- Class: Freshman
- Major: International Relations
- Gender: F
- High School: Academy of Holy Angels
- Transfer Student: N
The best thing about GW is that students are exceptionally driven and passionate-and if you come here for political science or international affairs (as A LOT of students here are) you're going to have so so so many outlets for that passion and it's a college that is recognized by the field as exceptional. When I tell most people about going to GW the reaction is "Oh, so you go to Georgetown?". This is a response that riles up every GW student. No, we are not Georgetown, but that doesn't mean that we're inferior. We are more in the city than they are, making it a true DC school. You don't need to be super involved in student organizations to have a life. There are so many things literally right outside of our doors that there is never really a dull moment. GW's administration is a popular and aggravating topic of discussion amongst the students here. They really try to reach out to the students, but being so into politics most students are suspicious of their actions and are quick to criticize. This is not without basis though; the school is known for spending excess amounts of money to the point of large debt, even though we pay the highest tuition in the nation. From what I've seen they say they listen to our comments, and frequently send out surveys, but whether or not results actually come about is uncertain.
Since I'm a freshman, most of the general classes that I've had to take are large lectures where the professor won't know your name. But, the TAs here have been exceptional and do know your name. Also, most professors are more than willing to meet with students outside of class, either for questions or just discussion on the subject matter at hand. The worst class I have taken has been my intro to International Affairs course, which I have been told by older students that it is not a reflection of the courses to come and are more than satisfied with other international affairs courses. Students here range from never ever setting foot in the classroom to never leaving the library (most fall into the middle of that range). But, some people here are so intelligent that they really don't need to study excessively, so whatever works for them. Most people here are pretty chill about grades, that is to say they aren't going to be cut throat with other students about them, which makes it a lot easier to focus on how you are doing and enjoy school. The International Affairs school at GW is highly ranked at the national level and its courses definitely reflect that. Not everyone here is going to be a straight-A student, because if it were it could not be considered so rigorous. They want to challenge the students and make the course topics as relevant as possible. It is also helpful that a lot of the professors work[ed] in these fields and have excellent resources for their students to gain access to. All in all, they want you to get a job (GW is a major source of recruitment for public service and foreign service jobs) but that doesn't take focus off of learning.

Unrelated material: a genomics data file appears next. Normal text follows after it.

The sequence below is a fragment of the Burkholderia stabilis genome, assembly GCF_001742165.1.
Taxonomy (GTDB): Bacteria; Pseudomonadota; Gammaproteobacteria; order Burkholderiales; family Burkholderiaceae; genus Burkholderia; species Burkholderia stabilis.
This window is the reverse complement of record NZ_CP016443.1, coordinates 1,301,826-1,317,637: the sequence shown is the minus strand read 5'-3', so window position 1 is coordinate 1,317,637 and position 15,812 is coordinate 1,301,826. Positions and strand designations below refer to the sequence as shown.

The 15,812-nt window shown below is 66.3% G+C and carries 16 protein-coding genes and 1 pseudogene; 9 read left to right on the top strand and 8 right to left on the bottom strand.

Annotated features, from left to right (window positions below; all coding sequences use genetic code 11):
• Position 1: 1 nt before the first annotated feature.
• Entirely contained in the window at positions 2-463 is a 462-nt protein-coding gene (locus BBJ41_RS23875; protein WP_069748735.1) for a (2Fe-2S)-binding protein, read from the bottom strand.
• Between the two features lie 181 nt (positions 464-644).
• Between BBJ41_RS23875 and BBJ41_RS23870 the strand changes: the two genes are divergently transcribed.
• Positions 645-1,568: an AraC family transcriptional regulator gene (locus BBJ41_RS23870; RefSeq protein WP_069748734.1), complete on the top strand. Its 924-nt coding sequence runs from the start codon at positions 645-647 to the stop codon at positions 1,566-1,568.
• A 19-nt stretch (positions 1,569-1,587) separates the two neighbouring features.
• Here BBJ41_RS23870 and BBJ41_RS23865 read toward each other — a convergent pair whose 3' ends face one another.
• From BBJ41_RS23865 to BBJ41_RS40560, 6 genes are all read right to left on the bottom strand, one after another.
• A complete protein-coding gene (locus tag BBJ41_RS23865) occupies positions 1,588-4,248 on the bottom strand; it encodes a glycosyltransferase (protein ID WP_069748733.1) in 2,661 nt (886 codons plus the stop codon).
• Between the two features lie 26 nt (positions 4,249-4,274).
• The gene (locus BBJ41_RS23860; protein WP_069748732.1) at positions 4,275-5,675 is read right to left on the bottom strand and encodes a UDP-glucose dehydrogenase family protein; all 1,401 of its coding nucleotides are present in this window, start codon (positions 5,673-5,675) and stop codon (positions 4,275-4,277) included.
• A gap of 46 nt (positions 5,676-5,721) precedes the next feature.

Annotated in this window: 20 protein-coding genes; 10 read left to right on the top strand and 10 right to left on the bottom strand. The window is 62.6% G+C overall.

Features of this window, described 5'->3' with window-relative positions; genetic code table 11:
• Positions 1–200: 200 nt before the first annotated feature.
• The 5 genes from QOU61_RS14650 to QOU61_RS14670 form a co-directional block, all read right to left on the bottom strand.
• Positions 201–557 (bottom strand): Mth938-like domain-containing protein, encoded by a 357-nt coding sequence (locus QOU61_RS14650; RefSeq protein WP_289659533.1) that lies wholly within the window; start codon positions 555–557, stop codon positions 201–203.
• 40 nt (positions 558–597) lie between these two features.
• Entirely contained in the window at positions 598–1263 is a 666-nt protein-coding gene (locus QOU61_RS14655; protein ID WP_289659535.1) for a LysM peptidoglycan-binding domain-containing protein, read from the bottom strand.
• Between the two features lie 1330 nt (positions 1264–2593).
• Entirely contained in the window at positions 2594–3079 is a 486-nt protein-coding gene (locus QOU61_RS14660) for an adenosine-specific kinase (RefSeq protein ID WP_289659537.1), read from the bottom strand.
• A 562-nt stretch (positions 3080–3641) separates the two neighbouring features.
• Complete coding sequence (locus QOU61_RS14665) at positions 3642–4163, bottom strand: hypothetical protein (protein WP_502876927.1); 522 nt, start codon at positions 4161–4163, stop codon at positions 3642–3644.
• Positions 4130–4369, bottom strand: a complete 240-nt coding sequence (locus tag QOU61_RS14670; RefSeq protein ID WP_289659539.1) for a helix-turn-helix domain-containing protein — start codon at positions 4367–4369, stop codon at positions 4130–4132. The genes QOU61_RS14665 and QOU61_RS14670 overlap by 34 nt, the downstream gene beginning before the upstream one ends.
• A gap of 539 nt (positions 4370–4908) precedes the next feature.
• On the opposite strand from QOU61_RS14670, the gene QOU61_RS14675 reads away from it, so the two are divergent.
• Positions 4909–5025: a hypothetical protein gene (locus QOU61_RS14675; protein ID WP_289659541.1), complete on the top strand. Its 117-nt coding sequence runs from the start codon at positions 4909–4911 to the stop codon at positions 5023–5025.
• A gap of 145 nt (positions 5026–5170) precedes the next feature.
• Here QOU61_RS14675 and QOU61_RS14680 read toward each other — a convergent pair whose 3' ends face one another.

GW is exceptionally tolerant of people of other racial, religious, and sexual orientation differences. There are A LOT of Jewish students for example, and it is a very gay-friendly campus.Unfortunately, I have to admit that those that are of lower socio-economic status usually feel out of place because there is a small minority of them. Usually the discrimination is discrete, but not unfelt by those who end up feeling inferior. Although it is diverse, it still remains rather homogenous which is unfortunate, but everyone finds their place. Most students here are from the East Coast, went to boarding/prep school, have parents of some importance in the financial world, and have many connections. The typical stereotype of girls is that they are here to find a wealthy husband, which for the most part is untrue, but there is some truth to it. Most people here are extremely liberal minded, but the conservatives are not quiet either. It's an interesting place to be for those interested in politics, and even if you come to GW not interested in it, most likely by the end of your four years you will be more informed.
The Best Things
Everything besides the food service
The Worst Things
the food service